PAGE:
Ray Watson (broadcaster)

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Watson at Frazier Mountain High School during a brush fire in the Mountain Communities of the Tejon Pass, August 2010

Raymond A. (Ray) Watson (born 1936) is a former television executive who was a member of the Board of Supervisors in Kern County, California, representing the western part of the county, between November 2002 and November 2012. He was chairman of the board in 2010. Watson was named Broadcaster of the Year by the California Broadcasters Association in 2002. He was on the advisory committee of the Carrizo Plain National Monument and was a director of the San Joaquin Valley Air Pollution Control District.


Watson was born in Los Angeles, California, in 1936 and moved to Kern County in 1978. He is married to Marlene Watson, and they have two grown children.[1][2]

Watson graduated from the University of Southern California with a degree in accounting. He served in the United States Army Finance Corps, when he was based at Fort Irwin, California. He is a member of St. Paul's Anglican Church.[1][3]

Television experience[edit]

Watson was a certified public accountant with the firm of Ernst and Ernst in Los Angeles and San Diego from 1962 to 1966.[1] He also worked in finance, administration, and personnel for Time-Life Broadcasting Company and McGraw-Hill Broadcasting Company in San Diego for nine years.[3]

He was vice president and general manager of television stations in Bakersfield, Fresno, Santa Maria and San Luis Obispo for a total of 27 years. Watson was named Broadcaster of the Year (2002) by the California Broadcasters Association.

He was head of KERO TV-10 in Bakersfield from 1975 to 1981, then went to KMGH TV-7 in Denver, Colorado. In 1983 Watson was back in Bakersfield as vice president and general manager of KGET TV-17. He was on the board of directors of the California Broadcasters Association and the Broadcasting Financial Management Association.[4]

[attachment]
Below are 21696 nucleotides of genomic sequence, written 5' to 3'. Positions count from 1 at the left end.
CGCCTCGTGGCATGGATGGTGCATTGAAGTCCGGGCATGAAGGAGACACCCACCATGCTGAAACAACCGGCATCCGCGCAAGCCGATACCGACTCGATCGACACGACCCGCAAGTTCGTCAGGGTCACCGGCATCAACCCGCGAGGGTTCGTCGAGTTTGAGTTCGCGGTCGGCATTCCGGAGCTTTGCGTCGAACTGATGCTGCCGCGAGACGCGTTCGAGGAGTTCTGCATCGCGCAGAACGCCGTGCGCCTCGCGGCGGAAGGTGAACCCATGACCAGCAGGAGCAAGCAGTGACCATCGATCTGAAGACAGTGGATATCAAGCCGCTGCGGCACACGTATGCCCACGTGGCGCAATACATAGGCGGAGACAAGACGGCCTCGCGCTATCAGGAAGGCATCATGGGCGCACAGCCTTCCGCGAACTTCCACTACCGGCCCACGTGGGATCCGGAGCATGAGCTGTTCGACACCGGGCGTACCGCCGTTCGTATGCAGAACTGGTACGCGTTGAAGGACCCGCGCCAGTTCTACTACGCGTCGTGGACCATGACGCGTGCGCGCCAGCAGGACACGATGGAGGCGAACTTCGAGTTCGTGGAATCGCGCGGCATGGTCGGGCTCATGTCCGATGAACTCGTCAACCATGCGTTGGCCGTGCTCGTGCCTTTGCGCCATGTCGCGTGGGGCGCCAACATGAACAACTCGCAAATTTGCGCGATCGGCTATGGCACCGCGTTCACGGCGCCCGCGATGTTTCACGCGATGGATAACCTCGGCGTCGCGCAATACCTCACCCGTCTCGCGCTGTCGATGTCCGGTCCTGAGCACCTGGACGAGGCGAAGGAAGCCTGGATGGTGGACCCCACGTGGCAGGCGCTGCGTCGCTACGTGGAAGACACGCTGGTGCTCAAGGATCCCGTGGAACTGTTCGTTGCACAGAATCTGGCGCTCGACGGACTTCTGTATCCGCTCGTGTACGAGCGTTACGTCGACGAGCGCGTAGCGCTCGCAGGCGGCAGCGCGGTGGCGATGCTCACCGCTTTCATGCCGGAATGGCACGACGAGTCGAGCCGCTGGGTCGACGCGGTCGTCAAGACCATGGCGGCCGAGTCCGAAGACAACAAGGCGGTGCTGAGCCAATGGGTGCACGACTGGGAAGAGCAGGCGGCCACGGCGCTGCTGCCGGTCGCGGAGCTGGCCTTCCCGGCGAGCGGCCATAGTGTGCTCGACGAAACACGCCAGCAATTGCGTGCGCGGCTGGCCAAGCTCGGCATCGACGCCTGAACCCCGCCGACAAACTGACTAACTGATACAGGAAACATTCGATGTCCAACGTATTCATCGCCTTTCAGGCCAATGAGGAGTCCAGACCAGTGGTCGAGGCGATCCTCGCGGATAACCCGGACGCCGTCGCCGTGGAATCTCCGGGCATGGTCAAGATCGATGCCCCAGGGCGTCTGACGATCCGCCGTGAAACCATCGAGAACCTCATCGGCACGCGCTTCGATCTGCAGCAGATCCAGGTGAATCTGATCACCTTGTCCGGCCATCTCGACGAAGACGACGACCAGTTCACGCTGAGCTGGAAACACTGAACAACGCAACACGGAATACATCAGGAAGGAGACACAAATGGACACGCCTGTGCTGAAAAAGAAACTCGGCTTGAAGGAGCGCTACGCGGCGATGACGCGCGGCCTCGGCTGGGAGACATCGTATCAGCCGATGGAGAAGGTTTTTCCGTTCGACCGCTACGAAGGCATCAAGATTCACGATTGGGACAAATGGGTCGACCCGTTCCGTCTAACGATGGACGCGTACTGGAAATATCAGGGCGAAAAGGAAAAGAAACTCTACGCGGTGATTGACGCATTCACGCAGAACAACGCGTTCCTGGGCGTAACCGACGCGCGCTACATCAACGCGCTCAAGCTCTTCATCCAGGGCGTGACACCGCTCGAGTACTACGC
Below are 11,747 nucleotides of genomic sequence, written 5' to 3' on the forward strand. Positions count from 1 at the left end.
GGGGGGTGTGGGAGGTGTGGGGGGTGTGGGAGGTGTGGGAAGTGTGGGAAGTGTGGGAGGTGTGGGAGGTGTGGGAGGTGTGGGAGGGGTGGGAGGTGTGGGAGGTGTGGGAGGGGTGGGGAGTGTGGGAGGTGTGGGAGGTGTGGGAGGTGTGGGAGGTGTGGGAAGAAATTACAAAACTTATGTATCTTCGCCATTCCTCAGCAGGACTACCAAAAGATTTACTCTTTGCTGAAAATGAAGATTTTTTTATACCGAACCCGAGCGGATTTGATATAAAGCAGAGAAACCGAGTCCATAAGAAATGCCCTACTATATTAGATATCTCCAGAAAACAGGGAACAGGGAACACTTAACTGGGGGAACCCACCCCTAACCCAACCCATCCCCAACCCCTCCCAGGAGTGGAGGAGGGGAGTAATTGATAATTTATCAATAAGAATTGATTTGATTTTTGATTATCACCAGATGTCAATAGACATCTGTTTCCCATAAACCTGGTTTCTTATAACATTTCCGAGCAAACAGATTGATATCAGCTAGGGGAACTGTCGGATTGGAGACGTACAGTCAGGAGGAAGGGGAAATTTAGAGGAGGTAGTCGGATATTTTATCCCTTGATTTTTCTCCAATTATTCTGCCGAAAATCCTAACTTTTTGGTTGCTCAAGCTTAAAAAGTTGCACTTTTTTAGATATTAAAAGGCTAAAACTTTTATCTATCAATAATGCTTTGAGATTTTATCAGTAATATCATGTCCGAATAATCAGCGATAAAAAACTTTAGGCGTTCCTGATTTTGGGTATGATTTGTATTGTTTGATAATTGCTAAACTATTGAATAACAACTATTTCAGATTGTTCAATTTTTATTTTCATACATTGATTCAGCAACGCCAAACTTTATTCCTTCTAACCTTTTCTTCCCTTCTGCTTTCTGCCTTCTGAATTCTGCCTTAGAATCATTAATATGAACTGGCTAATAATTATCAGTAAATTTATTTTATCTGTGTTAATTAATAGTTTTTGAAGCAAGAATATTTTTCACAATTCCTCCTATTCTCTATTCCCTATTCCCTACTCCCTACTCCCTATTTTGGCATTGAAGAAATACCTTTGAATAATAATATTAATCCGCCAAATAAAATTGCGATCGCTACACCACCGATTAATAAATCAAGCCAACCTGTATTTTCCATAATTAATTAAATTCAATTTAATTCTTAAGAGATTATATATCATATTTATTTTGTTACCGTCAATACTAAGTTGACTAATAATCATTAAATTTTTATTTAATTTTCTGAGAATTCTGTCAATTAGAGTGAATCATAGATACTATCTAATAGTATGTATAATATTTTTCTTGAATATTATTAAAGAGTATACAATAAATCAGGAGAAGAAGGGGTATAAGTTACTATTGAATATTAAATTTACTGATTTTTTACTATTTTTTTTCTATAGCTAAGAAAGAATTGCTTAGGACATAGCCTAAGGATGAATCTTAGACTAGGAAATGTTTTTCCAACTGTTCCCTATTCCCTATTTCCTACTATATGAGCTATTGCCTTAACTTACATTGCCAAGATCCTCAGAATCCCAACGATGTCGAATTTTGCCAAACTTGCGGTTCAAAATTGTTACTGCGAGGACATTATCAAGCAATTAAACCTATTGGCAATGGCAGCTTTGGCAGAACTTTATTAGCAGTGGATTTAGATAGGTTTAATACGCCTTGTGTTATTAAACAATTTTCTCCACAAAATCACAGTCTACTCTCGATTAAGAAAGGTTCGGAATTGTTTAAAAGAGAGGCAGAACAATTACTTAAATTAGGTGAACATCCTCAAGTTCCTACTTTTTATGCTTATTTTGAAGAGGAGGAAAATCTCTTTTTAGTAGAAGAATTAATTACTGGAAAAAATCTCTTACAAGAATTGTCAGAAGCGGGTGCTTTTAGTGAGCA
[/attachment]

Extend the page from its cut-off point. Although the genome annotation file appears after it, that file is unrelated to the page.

KGET dedicated its downtown studio building in Watson's name upon his retirement from broadcasting in July 2002.[3]

Community service[edit]

Watson was awarded the John Brock Award by the School of Business and Public Administration at California State University, Bakersfield (CSUB), as Community Leader of the Year. Watson has been president of the Greater Bakersfield Chamber of Commerce, the Downtown Business Association, and the Bakersfield Rotary Club. He has been on the Kern Medical Center Blue Ribbon Committee and the CSUB President's Advisory Committee. He has been a board member of both the Bakersfield College and Memorial Hospital foundations, as well as the board of the Bakersfield Convention and Visitors Bureau.[3] He is on the advisory committee of the Carrizo Plain National Monument.[5]

He was chairman of the Employers Training Resource Private Industry Council of Kern, Inyo, and Mono Counties, Future Bakersfield Foundation, United Way of Bakersfield, Kern Transportation Foundation, and Kern View Foundation.[3]

Board of Supervisors[edit]


Watson was elected to the county Board of Supervisors in November 2002 to represent the 4th District after Supervisor Ken Peterson died in office. He was reelected in 2004.[1]

He was elected to a third term in June 2008. He was accused by his opponent, Cliff Thompson, of "playing dirty backroom games" during the campaign. The latter claimed that Watson had told Bakersfield Mayor Harvey Hall, owner of an ambulance service, to move Hall's public relations man off Thompson's campaign team. Watson denied the charge. Watson had 11,064 votes to Thompson's 8,005. Thompson was endorsed by State Senator Dean Florez and public employee unions.[6][7][8]

In 2010, Watson was named chairman of the board by his fellow supervisors for a one-year term.[9]

The 4th District covers the rural, western part of the county, and in 2010 it included the towns of Lost Hills, Wasco, Buttonwillow, McKittrick, Tupman, Taft, Maricopa, Pine Mountain Club, Lebec and Frazier Park.[10]


State powers, 2003

Watson strongly criticized State Senator Dean Florez for introducing a bill that would have banned all dairies within three miles of any school or urban area, to improve air quality. Watson said he wanted "customized buffers around cities that could be closer than three miles in some places and farther in others." He also stated that it was "a local planning issue and it should remain so. Kern County should not allow the state to usurp the authority of local governments to establish land use policies."[11]

Public safety, 2008

Residents of Pine Mountain Club were "angered by Watson's opposition to the county paying for a permanent ambulance or firefighter paramedics in their small town in the mountains above Frazier Park."[12]

Oil tax, 2010